Guayaquil, Republic of

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Guayaquil, Republic of

Republic of Guayaquil (1820–1822). The city of Guayaquil moved toward independence in 1820 as a result of growing local dismay over ever more burdensome imperial war taxes and the weakening of Spanish sea power on the Pacific coast. Guayaquil city leaders declared independence on 9 October, followed by a cabildo abierto to ratify the action. José Joaquín Olmedo, poet, lawyer, cabildo member, and delegate at the Spanish Cortes in Cadiz, was the first governor of the republic. For Guayaquil several options but no clear consensus emerged: independence; joining Peru or Gran Colombia; or rejoining Spain. Given the continuing royalist military presence in the sierra, Olmedo sought the help of both José de San Martín and Simón Bolívar, hoping to avoid surrendering Guayaquil's independence to either. San Martín promised Guayaquil self-determination; Bolívar, however, saw Guayaquil as already comprising part of Gran Colombia. In May 1822 rebel general Antonio José de Sucre defeated the last royalist resistance in the sierra, forcing a decision on the disposition of Guayaquil. Quito quickly joined Gran Colombia and pressured Guayaquil to do likewise, fearing that the latter might become independent or, worse, might join Peru. Bolívar flatly rejected Olmedo's repeated assertions of a Guayaquileño right to self-determination. His liberation army entered Guayaquil in July 1822, and he placed the city under his authority. Three thousand troops surrounded the city. Given the uncertain loyalties of the greatly outnumbered city militia, Olmedo saw no choice but capitulation. San Martín met with Bolívar at Guayaquil in July 1822 and accepted Bolívar's deeds as a fait accompli. To some Guayaquileños, Bolívar's coup brought "the last day of despotism and the first day of the same." Guayaquil's brief experience as an independent state reflected a long-coveted autonomy and continues to inform the region's sense of separateness.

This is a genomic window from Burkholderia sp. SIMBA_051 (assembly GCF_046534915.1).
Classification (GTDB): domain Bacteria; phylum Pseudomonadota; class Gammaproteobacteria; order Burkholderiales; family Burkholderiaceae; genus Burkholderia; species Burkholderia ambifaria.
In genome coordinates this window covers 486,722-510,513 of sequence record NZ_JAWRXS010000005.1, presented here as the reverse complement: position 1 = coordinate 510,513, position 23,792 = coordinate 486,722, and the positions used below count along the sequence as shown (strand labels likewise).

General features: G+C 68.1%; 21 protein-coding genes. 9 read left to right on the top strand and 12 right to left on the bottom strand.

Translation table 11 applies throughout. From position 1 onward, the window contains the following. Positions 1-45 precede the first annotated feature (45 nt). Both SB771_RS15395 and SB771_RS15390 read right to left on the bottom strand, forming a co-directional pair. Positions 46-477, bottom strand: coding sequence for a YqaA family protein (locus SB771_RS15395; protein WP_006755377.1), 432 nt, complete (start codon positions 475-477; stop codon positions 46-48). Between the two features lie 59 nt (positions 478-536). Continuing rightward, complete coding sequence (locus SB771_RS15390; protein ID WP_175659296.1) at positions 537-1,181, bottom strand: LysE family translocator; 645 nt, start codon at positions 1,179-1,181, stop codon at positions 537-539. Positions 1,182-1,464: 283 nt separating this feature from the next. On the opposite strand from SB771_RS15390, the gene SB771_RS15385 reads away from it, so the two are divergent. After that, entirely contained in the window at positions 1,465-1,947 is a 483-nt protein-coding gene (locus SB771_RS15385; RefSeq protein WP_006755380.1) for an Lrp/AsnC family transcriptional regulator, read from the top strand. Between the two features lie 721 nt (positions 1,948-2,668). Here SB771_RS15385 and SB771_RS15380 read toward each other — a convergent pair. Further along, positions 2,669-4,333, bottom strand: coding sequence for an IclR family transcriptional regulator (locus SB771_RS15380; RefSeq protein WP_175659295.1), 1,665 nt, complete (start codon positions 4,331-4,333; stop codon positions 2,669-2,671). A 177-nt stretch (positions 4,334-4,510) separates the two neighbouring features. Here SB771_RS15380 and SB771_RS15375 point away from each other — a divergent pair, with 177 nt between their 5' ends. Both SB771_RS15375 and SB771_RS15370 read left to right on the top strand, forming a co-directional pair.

See alsoFlores, Juan José .


Roger Davis's Ph.D. dissertation, "Ecuador Under Gran Colombia, 1820–1830: Regionalism, Localism, and Legitimacy in the Emergence of an Andean Republic" (University of Arizona, 1983), provides an excellent extended discussion. For an overview of the period, see Fredrick B. Pike, The United States and the Andean Republics (1977).

Additional Bibliography

Dobronski Ojeda, Fernando, ed. El Ecuador: Los hechos más importantes de su historia. Ecuador: s.n., 2003.

González Palacios, Tonny. Fragmentos de nuestra historia. Manta Manabi, Ecuador: Editorial Mar Abierto, 2004.

Núñez, Jorge. El Ecuador en el siglo XIX: Ensayos históricos. Quito: ADHILAC, 2002.

Sierra Castro, Enrique. Ecuador, su pueblo: Raíces, drama y lucha: Síntesis. Quito: EDARSI, 2001.

                                           Ronn F. Pineo